• When they wanted help to find out what is going on locally or to change something locally, however, they sought the help of local community groups or organisations, public bodies, or turned to online sources.
• Two thirds spent time with some family member(s) every day in the past fortnight. There was less support from both relatives and friends when they did not live with them.
• For the most part, ties with neighbours were weakest. Certainly, these could not be described as relationships through which support and mutual interests could be exchanged and actively shared.
• The findings show a broad diversity of local resources in Broadgate and Hartington and the dominance of key resources particularly the ‘Church’ (mostly referring to St Stephens Church), the Preston Muslim Cultural Centre and the Gujarat Hindu Society (GHS).
• Aside from family and friends, faith institutions and GPs were named as the community groups/organisations that provided practical help and emotional support if residents needed it.
• By far the most commonly mentioned resource providing information about what was going on locally was the local BRAG magazine.
• State actors (Local Authorities, Police, School, local Councillors, etc.), along with faith institutions and BRAG featured most strongly in terms of supporting residents to make changes in the community. Those who had least access to change making resources were people aged 45-65 yrs and people living alone.
• Very few people mentioned connecting with local sports or social clubs in the area despite there being several large membership clubs offering bowling, cricket and other social activities.
Faith organisations
• Faith-based connections were a significant part of many respondents’ social support networks in respect of all types of support, with 53% of respondents having such a connection.
• They were particularly significant connections in that they could help change something locally: 87% of those with a faith-based connection had this type of resource, compared to 67% of those without a faith-based connection.
• Those from Asian/Asian British ethnicity (73%) were far more likely than those of ‘White’ ethnicity (37%) to have a connection to a faith-based resource.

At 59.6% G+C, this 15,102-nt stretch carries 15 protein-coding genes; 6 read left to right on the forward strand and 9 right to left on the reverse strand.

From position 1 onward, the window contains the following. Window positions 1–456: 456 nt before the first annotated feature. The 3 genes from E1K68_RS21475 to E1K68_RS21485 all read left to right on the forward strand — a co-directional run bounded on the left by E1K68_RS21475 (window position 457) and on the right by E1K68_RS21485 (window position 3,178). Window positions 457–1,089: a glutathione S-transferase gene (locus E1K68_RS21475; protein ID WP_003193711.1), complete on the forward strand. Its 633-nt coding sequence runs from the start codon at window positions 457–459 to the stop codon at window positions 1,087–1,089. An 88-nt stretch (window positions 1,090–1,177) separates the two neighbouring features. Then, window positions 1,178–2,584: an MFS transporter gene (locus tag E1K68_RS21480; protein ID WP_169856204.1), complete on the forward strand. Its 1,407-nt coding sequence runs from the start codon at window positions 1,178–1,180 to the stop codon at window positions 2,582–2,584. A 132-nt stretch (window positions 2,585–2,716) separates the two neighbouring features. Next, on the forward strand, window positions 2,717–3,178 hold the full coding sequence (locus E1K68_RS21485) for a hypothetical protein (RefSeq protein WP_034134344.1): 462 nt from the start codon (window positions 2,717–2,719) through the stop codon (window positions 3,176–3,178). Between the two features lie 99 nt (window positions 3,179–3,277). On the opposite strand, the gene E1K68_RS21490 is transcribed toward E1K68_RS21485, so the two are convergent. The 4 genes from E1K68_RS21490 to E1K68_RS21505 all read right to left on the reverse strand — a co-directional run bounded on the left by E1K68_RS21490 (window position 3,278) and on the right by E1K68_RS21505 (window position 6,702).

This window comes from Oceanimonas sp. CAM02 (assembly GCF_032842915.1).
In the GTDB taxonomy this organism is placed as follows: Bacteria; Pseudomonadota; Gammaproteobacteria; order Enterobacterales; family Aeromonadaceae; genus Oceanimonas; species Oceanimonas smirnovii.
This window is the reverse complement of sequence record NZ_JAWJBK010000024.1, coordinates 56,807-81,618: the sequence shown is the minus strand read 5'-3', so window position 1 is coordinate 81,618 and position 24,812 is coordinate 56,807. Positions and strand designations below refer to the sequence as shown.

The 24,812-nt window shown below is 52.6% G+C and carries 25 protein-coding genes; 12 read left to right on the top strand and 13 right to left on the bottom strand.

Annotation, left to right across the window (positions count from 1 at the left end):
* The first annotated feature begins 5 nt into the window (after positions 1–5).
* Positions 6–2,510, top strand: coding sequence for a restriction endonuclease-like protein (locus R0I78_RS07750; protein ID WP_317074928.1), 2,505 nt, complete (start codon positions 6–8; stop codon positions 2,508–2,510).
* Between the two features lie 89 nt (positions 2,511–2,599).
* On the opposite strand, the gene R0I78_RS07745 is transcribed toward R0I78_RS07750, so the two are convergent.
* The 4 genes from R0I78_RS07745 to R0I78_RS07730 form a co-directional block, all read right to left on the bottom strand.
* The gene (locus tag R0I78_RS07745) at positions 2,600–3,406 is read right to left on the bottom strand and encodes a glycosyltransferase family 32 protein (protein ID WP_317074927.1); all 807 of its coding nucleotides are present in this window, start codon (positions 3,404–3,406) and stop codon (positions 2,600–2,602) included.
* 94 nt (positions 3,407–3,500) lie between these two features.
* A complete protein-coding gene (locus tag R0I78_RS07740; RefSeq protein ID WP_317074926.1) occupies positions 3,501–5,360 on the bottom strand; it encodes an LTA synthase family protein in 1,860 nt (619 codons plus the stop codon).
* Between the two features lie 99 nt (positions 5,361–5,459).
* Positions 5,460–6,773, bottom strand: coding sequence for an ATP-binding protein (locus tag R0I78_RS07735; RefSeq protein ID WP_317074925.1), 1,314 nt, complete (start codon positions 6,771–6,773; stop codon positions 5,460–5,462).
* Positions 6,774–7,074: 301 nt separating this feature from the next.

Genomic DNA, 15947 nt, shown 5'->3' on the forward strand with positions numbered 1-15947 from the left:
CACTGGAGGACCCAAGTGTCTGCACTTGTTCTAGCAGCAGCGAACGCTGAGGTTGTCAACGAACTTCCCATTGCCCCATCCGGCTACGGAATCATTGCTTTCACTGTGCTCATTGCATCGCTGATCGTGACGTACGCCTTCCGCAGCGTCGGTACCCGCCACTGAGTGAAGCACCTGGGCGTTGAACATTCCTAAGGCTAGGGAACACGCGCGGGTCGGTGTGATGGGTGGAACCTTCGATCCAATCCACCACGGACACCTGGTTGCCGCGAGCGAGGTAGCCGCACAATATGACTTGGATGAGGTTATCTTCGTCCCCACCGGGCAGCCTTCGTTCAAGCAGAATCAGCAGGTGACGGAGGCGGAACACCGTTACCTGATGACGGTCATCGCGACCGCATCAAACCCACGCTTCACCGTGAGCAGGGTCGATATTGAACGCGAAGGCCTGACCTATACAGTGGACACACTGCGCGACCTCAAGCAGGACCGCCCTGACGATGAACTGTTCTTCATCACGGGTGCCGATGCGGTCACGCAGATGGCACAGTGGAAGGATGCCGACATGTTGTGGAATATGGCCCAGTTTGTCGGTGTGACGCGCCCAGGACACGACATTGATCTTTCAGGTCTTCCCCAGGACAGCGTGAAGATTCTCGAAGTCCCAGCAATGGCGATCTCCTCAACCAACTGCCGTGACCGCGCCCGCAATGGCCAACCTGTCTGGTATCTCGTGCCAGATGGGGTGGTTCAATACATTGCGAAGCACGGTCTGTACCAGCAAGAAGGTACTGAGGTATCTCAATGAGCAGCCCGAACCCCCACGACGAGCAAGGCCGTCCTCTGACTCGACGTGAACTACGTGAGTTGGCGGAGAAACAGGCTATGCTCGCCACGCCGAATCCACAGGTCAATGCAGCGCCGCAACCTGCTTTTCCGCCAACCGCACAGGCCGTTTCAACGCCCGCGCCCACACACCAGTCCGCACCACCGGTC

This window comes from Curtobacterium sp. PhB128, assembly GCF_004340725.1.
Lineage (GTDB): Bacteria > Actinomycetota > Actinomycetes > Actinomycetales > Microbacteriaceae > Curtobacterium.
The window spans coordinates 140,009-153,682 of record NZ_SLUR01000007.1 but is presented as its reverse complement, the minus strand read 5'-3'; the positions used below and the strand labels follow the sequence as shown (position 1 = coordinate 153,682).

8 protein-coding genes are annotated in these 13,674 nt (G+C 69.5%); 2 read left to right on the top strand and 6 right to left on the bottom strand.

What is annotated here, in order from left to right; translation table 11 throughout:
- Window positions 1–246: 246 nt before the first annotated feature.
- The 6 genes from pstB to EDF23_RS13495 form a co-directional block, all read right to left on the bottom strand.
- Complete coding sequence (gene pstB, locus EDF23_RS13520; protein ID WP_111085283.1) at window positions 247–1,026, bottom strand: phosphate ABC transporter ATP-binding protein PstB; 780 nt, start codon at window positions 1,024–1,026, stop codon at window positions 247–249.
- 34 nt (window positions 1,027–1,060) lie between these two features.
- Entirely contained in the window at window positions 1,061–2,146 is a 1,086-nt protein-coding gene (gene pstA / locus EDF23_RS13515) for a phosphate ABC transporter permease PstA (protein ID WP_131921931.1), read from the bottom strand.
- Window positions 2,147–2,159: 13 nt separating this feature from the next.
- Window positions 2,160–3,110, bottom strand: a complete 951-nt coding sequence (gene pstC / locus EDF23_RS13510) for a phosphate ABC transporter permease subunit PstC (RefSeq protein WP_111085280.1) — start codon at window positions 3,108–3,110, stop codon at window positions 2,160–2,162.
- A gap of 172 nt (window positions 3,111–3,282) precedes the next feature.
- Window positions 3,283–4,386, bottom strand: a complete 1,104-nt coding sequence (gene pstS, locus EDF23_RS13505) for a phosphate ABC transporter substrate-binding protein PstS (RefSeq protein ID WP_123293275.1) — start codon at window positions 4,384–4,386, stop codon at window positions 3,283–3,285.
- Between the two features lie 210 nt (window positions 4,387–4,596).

• It appears therefore, that there are ‘small world’ networks based on connections with key faith-based institutions in the area – St Stephen’s Church, PMCC, the GHS and BAPS.
• Millenials (defined as those under 35 years of age for the purposes of this project) were found to have lower trust than older residents.
• There was little difference in the resources Millenials accessed compared to over 35s, except they were more likely to mention social media and online resources such as ‘Blog Preston’.

Next Steps

It would be beneficial to think of this project over a two-year period, enabling what has been achieved so far to translate into benefits of scale in the locality. In a second 12 months, subject to further funding being identified, an intervention developed by the community could be implemented and evaluated. Five key themes, not mutually exclusive, emerged from the findings as strands that could potentially become future work streams including:

• Increasing community capacity through better social connection
• Developing key community hubs and neutral spaces
• Targeting the experience of loneliness
• Improving the environment
• Increasing citizenship through volunteering

It is important to establish who (or which organisations) will take this agenda forward and whether the Project Steering Group or another group will continue to have a role. Residents, community organisations and public services need to continue to work together to identify different ways to build trust within the community and to develop and enhance community connections. Some initiatives that could be developed would benefit from the continuing and extended partnerships that have been set up in this Connected Communities project. Improved connections with Health would be even more beneficial especially in light of the national loneliness strategy.

The many limitations of the study are acknowledged, including that it neglects the experiences and views of children and young people, or those from specific groups such as Black, African and African Caribbean or Eastern European groups living in the area.